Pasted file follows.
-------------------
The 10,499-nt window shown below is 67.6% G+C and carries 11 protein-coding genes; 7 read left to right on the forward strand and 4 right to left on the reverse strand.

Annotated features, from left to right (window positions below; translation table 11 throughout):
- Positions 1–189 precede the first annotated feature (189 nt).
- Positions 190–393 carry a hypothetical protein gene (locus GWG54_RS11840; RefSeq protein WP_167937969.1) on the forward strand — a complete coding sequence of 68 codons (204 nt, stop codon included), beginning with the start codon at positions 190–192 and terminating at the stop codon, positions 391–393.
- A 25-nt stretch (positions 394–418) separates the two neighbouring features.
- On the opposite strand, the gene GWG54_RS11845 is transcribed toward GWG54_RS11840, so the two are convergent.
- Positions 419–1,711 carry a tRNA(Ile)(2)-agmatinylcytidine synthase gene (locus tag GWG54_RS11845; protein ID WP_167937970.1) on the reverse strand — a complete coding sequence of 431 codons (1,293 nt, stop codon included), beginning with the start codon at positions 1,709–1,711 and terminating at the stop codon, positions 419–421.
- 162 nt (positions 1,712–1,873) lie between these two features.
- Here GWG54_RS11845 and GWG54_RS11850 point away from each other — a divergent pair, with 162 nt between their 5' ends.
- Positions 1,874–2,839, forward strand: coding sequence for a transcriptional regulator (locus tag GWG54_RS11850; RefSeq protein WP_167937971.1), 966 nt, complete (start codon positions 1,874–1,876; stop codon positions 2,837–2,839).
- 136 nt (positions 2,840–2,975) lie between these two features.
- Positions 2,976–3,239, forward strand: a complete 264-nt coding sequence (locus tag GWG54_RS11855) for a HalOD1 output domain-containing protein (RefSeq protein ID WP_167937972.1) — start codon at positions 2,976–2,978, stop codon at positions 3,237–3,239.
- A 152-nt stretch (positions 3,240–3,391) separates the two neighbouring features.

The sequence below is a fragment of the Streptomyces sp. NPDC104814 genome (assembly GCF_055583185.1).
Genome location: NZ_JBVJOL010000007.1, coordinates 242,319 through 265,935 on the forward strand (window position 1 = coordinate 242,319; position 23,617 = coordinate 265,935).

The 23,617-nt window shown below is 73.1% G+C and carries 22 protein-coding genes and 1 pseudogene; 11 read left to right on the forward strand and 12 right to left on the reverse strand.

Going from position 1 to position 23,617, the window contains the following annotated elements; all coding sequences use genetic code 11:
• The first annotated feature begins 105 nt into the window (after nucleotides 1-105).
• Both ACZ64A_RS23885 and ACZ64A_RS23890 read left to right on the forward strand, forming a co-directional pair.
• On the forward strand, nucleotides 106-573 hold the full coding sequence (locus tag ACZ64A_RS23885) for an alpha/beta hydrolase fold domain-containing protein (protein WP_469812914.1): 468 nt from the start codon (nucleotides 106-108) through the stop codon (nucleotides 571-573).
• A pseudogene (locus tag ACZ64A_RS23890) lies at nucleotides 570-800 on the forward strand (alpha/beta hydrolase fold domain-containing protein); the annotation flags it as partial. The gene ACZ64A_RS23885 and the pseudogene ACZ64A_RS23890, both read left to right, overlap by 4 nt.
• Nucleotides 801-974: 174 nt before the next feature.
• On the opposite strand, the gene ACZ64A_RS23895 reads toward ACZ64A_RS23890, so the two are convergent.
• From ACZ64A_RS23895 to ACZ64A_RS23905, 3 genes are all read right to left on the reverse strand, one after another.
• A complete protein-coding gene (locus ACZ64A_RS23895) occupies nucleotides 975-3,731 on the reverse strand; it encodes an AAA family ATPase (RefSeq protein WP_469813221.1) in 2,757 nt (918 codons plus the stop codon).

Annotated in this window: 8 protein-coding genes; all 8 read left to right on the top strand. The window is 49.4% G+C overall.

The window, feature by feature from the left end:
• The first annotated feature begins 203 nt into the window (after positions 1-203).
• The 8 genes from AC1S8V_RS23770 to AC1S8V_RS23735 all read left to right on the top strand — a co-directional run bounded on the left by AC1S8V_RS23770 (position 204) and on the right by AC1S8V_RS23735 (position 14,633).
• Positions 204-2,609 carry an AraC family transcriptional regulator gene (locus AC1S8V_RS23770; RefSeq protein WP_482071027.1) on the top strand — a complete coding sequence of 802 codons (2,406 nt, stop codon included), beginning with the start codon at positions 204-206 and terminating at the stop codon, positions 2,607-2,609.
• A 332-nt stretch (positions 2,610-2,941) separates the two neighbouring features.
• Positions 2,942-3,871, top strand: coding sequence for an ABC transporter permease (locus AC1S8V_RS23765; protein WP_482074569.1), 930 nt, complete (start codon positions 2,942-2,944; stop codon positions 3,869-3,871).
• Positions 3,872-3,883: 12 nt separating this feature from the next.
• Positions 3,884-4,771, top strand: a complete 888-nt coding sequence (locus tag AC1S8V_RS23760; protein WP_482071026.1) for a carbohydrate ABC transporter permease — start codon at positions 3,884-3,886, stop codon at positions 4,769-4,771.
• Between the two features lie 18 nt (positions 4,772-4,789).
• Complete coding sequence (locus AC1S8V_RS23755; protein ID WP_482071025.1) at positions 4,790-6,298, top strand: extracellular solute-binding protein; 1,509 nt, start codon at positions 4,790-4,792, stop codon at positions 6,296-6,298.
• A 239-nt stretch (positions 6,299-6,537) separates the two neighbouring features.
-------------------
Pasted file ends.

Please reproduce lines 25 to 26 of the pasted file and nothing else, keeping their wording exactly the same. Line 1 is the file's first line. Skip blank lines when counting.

• A complete protein-coding gene (locus ACZ64A_RS23895) occupies nucleotides 975-3,731 on the reverse strand; it encodes an AAA family ATPase (RefSeq protein WP_469813221.1) in 2,757 nt (918 codons plus the stop codon).

Annotated in this window: 8 protein-coding genes; all 8 read left to right on the top strand. The window is 49.4% G+C overall.